This is a great beginner project and great idea for gifts. They make up quickly and require little planning and the best part - you can hide a lot of mistakes. If seams get a little squiggly, and corners aren't perfect, the raggy edges disguise it well.
First decide how big you want your quilt. A nice kid size is is 35" square. For that you would want 5" finished squares. For a larger 64" square quilt you can use larger 8 " finished squares. Keep the math clean. This is not the time to fool around with decimals.
Graph paper is a good way to lay out color if you want a pattern. Denim and flannel work well for a raggy edge.
Cut flannel or denim into squares one inch bigger than you want the finished size to be. If you want 5 squares in your quilt, cut 6 inch squares.
If you have decided on 5" finished squares, cut 5" squares of batting. You want the batting 1" smaller than the size of the squares you cut, so you won't have batting sticking out of the fringed edges. This is a good time to use up scraps of batting from other projects. It would be fine to mix different colors or kinds of batting for this.
Now make sandwiches. Two squares of flannel, right sides out with a square of batting in between.
Now sew straight or curvy lines , or spirals onto each square. That is all the quilting you will do. You quilt it before you sew it together.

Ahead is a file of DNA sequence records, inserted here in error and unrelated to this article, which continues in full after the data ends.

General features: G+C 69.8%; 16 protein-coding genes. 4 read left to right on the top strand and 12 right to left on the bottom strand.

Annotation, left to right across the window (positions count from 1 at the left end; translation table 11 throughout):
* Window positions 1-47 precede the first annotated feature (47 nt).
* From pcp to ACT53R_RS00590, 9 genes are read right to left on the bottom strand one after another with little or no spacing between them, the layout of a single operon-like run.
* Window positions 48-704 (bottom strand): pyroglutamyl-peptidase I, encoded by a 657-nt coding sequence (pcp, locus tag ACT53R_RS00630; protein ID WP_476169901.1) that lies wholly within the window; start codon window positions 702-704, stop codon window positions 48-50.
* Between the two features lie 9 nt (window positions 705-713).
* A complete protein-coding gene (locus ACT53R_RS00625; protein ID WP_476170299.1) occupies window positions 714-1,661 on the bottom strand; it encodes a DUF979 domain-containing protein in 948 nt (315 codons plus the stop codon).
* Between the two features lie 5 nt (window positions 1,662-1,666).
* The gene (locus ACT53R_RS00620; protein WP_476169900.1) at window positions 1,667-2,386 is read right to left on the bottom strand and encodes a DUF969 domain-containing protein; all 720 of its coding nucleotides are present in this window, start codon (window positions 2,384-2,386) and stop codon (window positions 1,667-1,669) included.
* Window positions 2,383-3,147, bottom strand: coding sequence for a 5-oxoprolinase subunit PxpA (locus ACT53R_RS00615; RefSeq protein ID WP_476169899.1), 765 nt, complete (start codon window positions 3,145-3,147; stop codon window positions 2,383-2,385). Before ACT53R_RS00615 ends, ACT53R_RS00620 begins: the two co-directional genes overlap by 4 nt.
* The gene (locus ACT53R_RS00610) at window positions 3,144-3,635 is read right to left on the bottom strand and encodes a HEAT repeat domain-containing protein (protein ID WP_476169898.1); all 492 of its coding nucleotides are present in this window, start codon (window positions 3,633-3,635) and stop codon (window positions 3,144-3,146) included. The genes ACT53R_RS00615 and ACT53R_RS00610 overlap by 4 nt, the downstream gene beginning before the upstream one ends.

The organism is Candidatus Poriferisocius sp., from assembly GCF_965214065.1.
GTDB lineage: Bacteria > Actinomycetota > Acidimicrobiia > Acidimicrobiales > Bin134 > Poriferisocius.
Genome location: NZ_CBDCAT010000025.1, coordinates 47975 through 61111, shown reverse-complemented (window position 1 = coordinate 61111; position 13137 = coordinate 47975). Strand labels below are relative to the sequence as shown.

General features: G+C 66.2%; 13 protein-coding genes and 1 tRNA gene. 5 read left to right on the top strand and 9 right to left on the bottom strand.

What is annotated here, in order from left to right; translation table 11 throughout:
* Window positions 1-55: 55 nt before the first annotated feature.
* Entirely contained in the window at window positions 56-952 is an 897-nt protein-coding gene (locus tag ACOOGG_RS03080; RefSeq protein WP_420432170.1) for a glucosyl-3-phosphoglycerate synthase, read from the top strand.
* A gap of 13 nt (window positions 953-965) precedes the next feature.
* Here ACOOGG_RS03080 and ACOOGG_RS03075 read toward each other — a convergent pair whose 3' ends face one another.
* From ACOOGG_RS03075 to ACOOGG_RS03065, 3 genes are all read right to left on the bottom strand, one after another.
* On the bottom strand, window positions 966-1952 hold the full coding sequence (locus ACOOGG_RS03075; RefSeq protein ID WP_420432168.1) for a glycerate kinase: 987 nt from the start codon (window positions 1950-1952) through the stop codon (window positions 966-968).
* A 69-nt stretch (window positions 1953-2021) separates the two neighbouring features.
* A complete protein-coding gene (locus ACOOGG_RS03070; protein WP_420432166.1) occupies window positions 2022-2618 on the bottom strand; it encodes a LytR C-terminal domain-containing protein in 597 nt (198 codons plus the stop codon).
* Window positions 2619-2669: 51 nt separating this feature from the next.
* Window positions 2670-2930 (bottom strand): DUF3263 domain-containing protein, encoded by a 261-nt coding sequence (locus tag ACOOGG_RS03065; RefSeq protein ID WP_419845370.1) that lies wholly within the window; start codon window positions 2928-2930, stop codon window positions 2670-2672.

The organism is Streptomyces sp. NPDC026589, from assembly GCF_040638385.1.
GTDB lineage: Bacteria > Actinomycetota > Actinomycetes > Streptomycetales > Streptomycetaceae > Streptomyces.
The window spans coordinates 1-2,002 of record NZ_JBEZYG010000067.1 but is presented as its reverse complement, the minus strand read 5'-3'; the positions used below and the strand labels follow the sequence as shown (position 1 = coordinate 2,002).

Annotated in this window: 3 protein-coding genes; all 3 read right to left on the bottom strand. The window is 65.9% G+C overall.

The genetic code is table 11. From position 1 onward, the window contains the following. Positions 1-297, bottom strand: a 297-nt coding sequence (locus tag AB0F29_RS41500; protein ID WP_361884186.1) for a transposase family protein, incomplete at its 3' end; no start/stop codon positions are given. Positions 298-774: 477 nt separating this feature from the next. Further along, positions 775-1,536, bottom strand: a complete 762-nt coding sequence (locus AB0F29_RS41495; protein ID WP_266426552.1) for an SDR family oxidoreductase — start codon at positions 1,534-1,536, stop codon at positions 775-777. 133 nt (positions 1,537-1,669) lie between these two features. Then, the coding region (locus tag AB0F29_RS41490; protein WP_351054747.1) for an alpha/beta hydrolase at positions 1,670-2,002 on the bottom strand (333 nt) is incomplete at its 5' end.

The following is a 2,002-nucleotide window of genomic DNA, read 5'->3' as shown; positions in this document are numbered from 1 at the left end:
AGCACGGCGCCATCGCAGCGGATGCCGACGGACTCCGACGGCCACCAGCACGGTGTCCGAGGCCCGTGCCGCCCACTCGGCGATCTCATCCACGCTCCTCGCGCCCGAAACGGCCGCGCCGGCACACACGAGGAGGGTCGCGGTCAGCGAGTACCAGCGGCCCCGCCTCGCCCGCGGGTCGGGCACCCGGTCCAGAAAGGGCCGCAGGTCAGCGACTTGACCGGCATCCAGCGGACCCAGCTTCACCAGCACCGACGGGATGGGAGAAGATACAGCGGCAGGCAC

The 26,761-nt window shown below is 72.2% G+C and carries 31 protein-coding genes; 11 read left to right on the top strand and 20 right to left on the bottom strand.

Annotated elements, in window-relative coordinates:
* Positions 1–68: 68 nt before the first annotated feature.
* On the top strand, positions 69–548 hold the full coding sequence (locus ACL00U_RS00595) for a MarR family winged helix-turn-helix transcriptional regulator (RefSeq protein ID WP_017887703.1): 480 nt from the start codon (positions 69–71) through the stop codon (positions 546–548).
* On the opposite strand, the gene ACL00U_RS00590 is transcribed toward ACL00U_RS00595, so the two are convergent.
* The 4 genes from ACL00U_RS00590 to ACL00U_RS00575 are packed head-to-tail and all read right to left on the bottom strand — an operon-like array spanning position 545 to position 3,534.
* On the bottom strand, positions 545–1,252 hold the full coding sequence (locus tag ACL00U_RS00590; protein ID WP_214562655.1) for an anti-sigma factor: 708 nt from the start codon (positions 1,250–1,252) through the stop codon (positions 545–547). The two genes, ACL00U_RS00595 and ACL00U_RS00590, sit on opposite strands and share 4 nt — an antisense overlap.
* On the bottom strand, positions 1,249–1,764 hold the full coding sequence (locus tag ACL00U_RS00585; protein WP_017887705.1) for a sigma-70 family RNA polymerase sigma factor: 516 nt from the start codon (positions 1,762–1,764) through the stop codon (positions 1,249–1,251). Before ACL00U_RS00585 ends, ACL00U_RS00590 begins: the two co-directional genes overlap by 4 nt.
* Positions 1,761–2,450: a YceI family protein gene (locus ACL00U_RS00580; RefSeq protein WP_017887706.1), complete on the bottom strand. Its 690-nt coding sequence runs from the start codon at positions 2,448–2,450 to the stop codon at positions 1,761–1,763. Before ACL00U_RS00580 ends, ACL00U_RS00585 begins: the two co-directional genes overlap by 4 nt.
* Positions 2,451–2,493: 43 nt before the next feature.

Sew squares together into rows. Use a 1/2 " seam to sew squares and rows together. For a larger quilt it may be easier to sew the rows into blocks, and then sew the blocks together:
Once your quilt is assembled - and it will surprise you how quickly it goes - Sew about 1/2 " around the outside of the quilt, to keep the edges from unraveling. Now it's time to clip it. Use a sharp pair of scissors and make little snips along all the edges of the squares, and all along the sides. This will make a huge mess.
the clipping takes the longest on this quilt. Plan to watch a movie or two while you clip edges. Once you have the edges all clipped, take the quilt outside, and shake the bejeezus out of it. This should get a lot of the little loose thread out, and start the nice raggy edge.
Toss it in the dryer for a cycle, and then clean the lint trap of your dryer. Really, it's a LOT of lint Then throw it in the wash, and dry again.
Now enjoy. Use it for picnics, playing on the floor. This isn't a quilt to store away. The more it's used and washed, the nicer the flannel feels, and the edges look.